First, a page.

The next morning saw us being dropped off by the Hotel Kisoji free shuttle to Nagiso (南木曽) Station. From Nagiso, we caught the train to Yabuhara since we were supposed to be facing a hard climb over the Torii-Touge Pass (鳥居峠) to Nagiso (about 6.2km). Therefore we figured there was no point in being winded before we even got there.
About 45 minutes into the 1 hour ride, one of us aunties started sputtering while gesticulating wildly. “SNOW!” she finally managed to enunciate. At this point, we were faced with two conflicting emotions – excitement and dread. Excitement because for some of us, this would be the first encounter with snow whilst on a walk. Dread because for all of us, the weather forecasted a high of 15 to 16 degrees celsius, with possibility of rain. Not snow. So naturally, we were underdressed (one of us aunties even hoping that she would be able to don her denim shorts!).
A chilly Yabuhara greeted us at the station around 11am. Fellow passengers who alighted were zipping on more hiking gear and gloves. We figured that we might as well set off since donning everying that we carried in our packs might just bog us down. And we would still be cold.
The well-posted signs to the Torii-Touge Pass led us along the main road; some construction uncles pointed us towards a small tunnel and from there, it was to the start of a forested area. Traipsing on, we snapped wefies and marvelled at how pretty the forest looked especially with snow flurries starting to drift down.
Delicate snowflakes turned into a snow shower and when that starts pelting you in the face while you are negotiating the uphill in a series of switchbacks, things get a bit tiresome. This was when the ponchos hastily purchased from a 300 yen shop in Kyoto, came in really useful. At the base of the Torii-Touge Pass (around 1,000 metres), we were faced with something like a blizzard and had to decide whether to press on further up over the pass or to pass it by. Our inner auntie feared a white-out at the top so we decided to give it a pass in the end. Live to walk another day, we thought. Here is a snapshot of our walk in the snow:-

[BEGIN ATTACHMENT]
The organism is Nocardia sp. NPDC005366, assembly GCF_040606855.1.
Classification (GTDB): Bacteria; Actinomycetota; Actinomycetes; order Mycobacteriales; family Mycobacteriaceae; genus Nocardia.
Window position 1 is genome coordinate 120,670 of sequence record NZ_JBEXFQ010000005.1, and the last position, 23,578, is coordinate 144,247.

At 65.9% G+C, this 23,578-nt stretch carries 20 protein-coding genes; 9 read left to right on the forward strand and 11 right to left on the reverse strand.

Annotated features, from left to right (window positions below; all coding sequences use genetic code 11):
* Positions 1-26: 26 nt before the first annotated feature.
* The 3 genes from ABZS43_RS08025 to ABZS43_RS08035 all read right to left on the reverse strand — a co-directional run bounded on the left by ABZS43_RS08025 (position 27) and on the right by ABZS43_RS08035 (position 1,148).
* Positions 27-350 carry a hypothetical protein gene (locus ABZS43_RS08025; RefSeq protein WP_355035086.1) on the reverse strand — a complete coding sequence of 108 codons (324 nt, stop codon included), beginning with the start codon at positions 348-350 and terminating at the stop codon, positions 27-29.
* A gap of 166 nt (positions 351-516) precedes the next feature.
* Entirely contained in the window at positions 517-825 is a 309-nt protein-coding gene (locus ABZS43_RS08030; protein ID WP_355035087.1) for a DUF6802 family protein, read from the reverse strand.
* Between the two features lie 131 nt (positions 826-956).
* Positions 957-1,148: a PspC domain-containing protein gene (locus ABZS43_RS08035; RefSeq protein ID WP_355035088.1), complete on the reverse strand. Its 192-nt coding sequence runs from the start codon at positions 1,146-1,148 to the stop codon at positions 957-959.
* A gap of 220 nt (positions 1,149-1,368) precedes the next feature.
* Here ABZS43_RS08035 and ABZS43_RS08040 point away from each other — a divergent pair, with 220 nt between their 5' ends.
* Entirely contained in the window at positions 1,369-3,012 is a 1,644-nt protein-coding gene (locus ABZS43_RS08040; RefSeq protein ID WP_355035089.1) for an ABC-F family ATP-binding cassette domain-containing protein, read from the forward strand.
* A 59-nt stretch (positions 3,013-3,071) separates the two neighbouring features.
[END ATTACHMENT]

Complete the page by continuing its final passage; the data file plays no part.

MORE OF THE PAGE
We eventually got into Narai at around 1.30pm, making it a 2.5 hour walk from Yabuhara, in the snow, mind you (even if we didn’t make it up all the way to the Pass). Narai, of a thousand inns, as it is referred to, turned out to be even colder than up in the hill we traversed. At around 950 metres, it is the highest of all the post towns along the Nakasendo. By this time, we were the frigid aunties so had to duck into a random soba shop for yes, steaming hot duck ramen.
Warmed up, we wandered the somewhat deserted town for a bit before hopping on the train to Matsumoto where we were to spend the night. While it seems a bit strange to veer off the trail on Day 2 to get back on the trail the next day, it was also because again, accommodation options were limited and expensive in the Narai area.
In Matsumoto, we stayed in the Ace Inn Matsumoto which is next to the station. For a decent price, it provided adequate breakfast and free onsen entry to the luxurious Shouho Hotel up in the hills. There was even a shuttle bus service provided. What more could we ask for than a nice onsen to warm up in after spending an unexpectedly cold day on the trail?
Note: All of us believed that spring walking along the Nakasendo Trail would be warm with temperatures of 15 to 20 degrees. Thank goodness for some warm clothes from Uniqlo Kyoto and ponchos from a 300-yen shop, we made it through SNOW on the 2nd day.
Spring weather is as unpredictable as the hormones of a menopausal womanAuntie Noi
So always pack a light down and a waterproof shell and a pair of tights if you can. And oh yes, don’t leave home without your umbrella, ella, ella …
About the Nakasendo Trail:- https://www.japan-guide.com/e/e6078.html
About Narai:- https://www.japan-guide.com/e/e6080.html
Ace Inn Matsumoto:- http://www.ace-inn.net/